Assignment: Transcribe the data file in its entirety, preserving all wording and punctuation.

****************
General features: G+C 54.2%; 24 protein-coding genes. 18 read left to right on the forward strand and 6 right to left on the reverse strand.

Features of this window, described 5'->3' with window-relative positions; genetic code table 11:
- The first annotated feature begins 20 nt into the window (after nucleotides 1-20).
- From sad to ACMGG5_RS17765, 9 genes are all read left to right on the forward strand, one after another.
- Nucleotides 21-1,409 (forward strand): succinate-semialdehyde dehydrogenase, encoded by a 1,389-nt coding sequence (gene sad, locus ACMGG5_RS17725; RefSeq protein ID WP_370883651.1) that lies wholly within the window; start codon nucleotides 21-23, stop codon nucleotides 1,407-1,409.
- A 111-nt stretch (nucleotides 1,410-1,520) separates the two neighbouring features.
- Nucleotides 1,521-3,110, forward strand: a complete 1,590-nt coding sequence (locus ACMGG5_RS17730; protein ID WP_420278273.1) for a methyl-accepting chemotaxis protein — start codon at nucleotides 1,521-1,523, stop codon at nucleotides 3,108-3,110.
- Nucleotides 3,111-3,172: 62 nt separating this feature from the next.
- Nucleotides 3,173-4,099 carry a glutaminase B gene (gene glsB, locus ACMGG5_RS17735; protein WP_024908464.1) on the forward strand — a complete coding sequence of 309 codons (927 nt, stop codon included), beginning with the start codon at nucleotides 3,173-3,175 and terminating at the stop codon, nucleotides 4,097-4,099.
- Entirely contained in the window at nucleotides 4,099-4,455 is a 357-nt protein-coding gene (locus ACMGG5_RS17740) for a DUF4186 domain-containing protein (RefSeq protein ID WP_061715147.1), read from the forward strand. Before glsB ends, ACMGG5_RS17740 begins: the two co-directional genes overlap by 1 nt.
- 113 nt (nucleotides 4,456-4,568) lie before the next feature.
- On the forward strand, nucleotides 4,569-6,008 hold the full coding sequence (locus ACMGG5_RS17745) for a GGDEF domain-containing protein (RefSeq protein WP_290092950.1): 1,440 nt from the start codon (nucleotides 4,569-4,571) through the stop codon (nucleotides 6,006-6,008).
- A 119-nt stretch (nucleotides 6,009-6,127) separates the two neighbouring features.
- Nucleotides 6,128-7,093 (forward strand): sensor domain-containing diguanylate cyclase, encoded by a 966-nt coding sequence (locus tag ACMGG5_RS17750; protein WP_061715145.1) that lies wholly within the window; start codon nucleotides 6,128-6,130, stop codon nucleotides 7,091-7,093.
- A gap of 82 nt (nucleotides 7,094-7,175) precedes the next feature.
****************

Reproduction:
General features: G+C 54.2%; 24 protein-coding genes. 18 read left to right on the forward strand and 6 right to left on the reverse strand.

Features of this window, described 5'->3' with window-relative positions; genetic code table 11:
- The first annotated feature begins 20 nt into the window (after nucleotides 1-20).
- From sad to ACMGG5_RS17765, 9 genes are all read left to right on the forward strand, one after another.
- Nucleotides 21-1,409 (forward strand): succinate-semialdehyde dehydrogenase, encoded by a 1,389-nt coding sequence (gene sad, locus ACMGG5_RS17725; RefSeq protein ID WP_370883651.1) that lies wholly within the window; start codon nucleotides 21-23, stop codon nucleotides 1,407-1,409.
- A 111-nt stretch (nucleotides 1,410-1,520) separates the two neighbouring features.
- Nucleotides 1,521-3,110, forward strand: a complete 1,590-nt coding sequence (locus ACMGG5_RS17730; protein ID WP_420278273.1) for a methyl-accepting chemotaxis protein — start codon at nucleotides 1,521-1,523, stop codon at nucleotides 3,108-3,110.
- Nucleotides 3,111-3,172: 62 nt separating this feature from the next.
- Nucleotides 3,173-4,099 carry a glutaminase B gene (gene glsB, locus ACMGG5_RS17735; protein WP_024908464.1) on the forward strand — a complete coding sequence of 309 codons (927 nt, stop codon included), beginning with the start codon at nucleotides 3,173-3,175 and terminating at the stop codon, nucleotides 4,097-4,099.
- Entirely contained in the window at nucleotides 4,099-4,455 is a 357-nt protein-coding gene (locus ACMGG5_RS17740) for a DUF4186 domain-containing protein (RefSeq protein ID WP_061715147.1), read from the forward strand. Before glsB ends, ACMGG5_RS17740 begins: the two co-directional genes overlap by 1 nt.
- 113 nt (nucleotides 4,456-4,568) lie before the next feature.
- On the forward strand, nucleotides 4,569-6,008 hold the full coding sequence (locus ACMGG5_RS17745) for a GGDEF domain-containing protein (RefSeq protein WP_290092950.1): 1,440 nt from the start codon (nucleotides 4,569-4,571) through the stop codon (nucleotides 6,006-6,008).
- A 119-nt stretch (nucleotides 6,009-6,127) separates the two neighbouring features.
- Nucleotides 6,128-7,093 (forward strand): sensor domain-containing diguanylate cyclase, encoded by a 966-nt coding sequence (locus tag ACMGG5_RS17750; protein WP_061715145.1) that lies wholly within the window; start codon nucleotides 6,128-6,130, stop codon nucleotides 7,091-7,093.
- A gap of 82 nt (nucleotides 7,094-7,175) precedes the next feature.